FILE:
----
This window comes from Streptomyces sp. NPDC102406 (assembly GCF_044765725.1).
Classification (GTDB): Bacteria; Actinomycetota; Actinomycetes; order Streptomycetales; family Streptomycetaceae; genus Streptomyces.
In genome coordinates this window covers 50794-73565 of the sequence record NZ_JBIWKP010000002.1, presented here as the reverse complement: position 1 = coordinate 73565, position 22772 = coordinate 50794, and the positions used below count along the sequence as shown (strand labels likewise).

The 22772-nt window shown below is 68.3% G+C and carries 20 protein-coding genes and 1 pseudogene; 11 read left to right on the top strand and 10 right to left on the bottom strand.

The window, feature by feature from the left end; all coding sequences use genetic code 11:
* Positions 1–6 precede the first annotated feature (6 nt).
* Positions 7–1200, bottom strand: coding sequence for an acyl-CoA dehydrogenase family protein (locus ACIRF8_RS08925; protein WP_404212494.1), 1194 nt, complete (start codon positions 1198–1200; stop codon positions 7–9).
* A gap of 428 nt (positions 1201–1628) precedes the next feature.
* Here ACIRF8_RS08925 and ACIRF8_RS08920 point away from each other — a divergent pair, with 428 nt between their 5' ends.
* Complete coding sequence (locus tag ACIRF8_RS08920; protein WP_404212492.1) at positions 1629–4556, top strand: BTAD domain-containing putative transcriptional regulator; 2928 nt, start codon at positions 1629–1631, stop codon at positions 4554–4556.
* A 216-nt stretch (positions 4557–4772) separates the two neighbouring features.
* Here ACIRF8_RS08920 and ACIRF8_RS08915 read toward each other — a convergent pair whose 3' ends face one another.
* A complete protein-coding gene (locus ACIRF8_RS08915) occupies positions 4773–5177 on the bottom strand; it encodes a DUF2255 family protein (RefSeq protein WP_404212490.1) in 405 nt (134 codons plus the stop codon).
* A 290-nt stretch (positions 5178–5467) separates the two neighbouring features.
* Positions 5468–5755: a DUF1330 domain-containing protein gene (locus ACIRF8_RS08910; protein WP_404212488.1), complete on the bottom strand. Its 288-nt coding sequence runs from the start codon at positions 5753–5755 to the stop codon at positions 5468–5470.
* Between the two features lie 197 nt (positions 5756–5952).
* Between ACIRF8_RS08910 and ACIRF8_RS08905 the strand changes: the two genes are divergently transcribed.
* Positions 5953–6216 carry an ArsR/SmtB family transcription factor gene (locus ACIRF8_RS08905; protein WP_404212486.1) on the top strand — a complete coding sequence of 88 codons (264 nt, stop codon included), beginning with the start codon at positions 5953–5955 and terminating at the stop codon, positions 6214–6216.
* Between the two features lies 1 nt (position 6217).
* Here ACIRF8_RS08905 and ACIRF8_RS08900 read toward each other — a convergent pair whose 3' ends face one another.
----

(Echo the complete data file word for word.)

This window comes from Streptomyces sp. NPDC102406 (assembly GCF_044765725.1).
Classification (GTDB): Bacteria; Actinomycetota; Actinomycetes; order Streptomycetales; family Streptomycetaceae; genus Streptomyces.
In genome coordinates this window covers 50794-73565 of the sequence record NZ_JBIWKP010000002.1, presented here as the reverse complement: position 1 = coordinate 73565, position 22772 = coordinate 50794, and the positions used below count along the sequence as shown (strand labels likewise).

The 22772-nt window shown below is 68.3% G+C and carries 20 protein-coding genes and 1 pseudogene; 11 read left to right on the top strand and 10 right to left on the bottom strand.

The window, feature by feature from the left end; all coding sequences use genetic code 11:
* Positions 1–6 precede the first annotated feature (6 nt).
* Positions 7–1200, bottom strand: coding sequence for an acyl-CoA dehydrogenase family protein (locus ACIRF8_RS08925; protein WP_404212494.1), 1194 nt, complete (start codon positions 1198–1200; stop codon positions 7–9).
* A gap of 428 nt (positions 1201–1628) precedes the next feature.
* Here ACIRF8_RS08925 and ACIRF8_RS08920 point away from each other — a divergent pair, with 428 nt between their 5' ends.
* Complete coding sequence (locus tag ACIRF8_RS08920; protein WP_404212492.1) at positions 1629–4556, top strand: BTAD domain-containing putative transcriptional regulator; 2928 nt, start codon at positions 1629–1631, stop codon at positions 4554–4556.
* A 216-nt stretch (positions 4557–4772) separates the two neighbouring features.
* Here ACIRF8_RS08920 and ACIRF8_RS08915 read toward each other — a convergent pair whose 3' ends face one another.
* A complete protein-coding gene (locus ACIRF8_RS08915) occupies positions 4773–5177 on the bottom strand; it encodes a DUF2255 family protein (RefSeq protein WP_404212490.1) in 405 nt (134 codons plus the stop codon).
* A 290-nt stretch (positions 5178–5467) separates the two neighbouring features.
* Positions 5468–5755: a DUF1330 domain-containing protein gene (locus ACIRF8_RS08910; protein WP_404212488.1), complete on the bottom strand. Its 288-nt coding sequence runs from the start codon at positions 5753–5755 to the stop codon at positions 5468–5470.
* Between the two features lie 197 nt (positions 5756–5952).
* Between ACIRF8_RS08910 and ACIRF8_RS08905 the strand changes: the two genes are divergently transcribed.
* Positions 5953–6216 carry an ArsR/SmtB family transcription factor gene (locus ACIRF8_RS08905; protein WP_404212486.1) on the top strand — a complete coding sequence of 88 codons (264 nt, stop codon included), beginning with the start codon at positions 5953–5955 and terminating at the stop codon, positions 6214–6216.
* Between the two features lies 1 nt (position 6217).
* Here ACIRF8_RS08905 and ACIRF8_RS08900 read toward each other — a convergent pair whose 3' ends face one another.